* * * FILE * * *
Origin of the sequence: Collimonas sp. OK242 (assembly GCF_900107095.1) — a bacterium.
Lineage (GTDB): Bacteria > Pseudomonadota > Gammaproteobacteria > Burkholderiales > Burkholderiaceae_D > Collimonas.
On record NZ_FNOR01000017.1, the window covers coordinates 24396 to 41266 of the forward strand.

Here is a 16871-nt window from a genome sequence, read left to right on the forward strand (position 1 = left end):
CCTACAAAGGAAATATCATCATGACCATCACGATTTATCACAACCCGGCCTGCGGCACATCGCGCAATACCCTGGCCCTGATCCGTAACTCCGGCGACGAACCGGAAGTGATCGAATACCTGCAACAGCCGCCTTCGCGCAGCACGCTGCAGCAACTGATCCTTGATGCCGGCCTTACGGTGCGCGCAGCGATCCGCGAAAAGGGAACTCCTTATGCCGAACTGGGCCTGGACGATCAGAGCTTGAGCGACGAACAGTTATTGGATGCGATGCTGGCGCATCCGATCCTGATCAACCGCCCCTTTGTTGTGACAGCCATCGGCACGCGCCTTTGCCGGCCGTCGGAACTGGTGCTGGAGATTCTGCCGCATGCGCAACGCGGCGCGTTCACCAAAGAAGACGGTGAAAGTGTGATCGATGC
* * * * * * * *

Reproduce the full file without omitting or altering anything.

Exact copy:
Origin of the sequence: Collimonas sp. OK242 (assembly GCF_900107095.1) — a bacterium.
Lineage (GTDB): Bacteria > Pseudomonadota > Gammaproteobacteria > Burkholderiales > Burkholderiaceae_D > Collimonas.
On record NZ_FNOR01000017.1, the window covers coordinates 24396 to 41266 of the forward strand.

Here is a 16871-nt window from a genome sequence, read left to right on the forward strand (position 1 = left end):
CCTACAAAGGAAATATCATCATGACCATCACGATTTATCACAACCCGGCCTGCGGCACATCGCGCAATACCCTGGCCCTGATCCGTAACTCCGGCGACGAACCGGAAGTGATCGAATACCTGCAACAGCCGCCTTCGCGCAGCACGCTGCAGCAACTGATCCTTGATGCCGGCCTTACGGTGCGCGCAGCGATCCGCGAAAAGGGAACTCCTTATGCCGAACTGGGCCTGGACGATCAGAGCTTGAGCGACGAACAGTTATTGGATGCGATGCTGGCGCATCCGATCCTGATCAACCGCCCCTTTGTTGTGACAGCCATCGGCACGCGCCTTTGCCGGCCGTCGGAACTGGTGCTGGAGATTCTGCCGCATGCGCAACGCGGCGCGTTCACCAAAGAAGACGGTGAAAGTGTGATCGATGC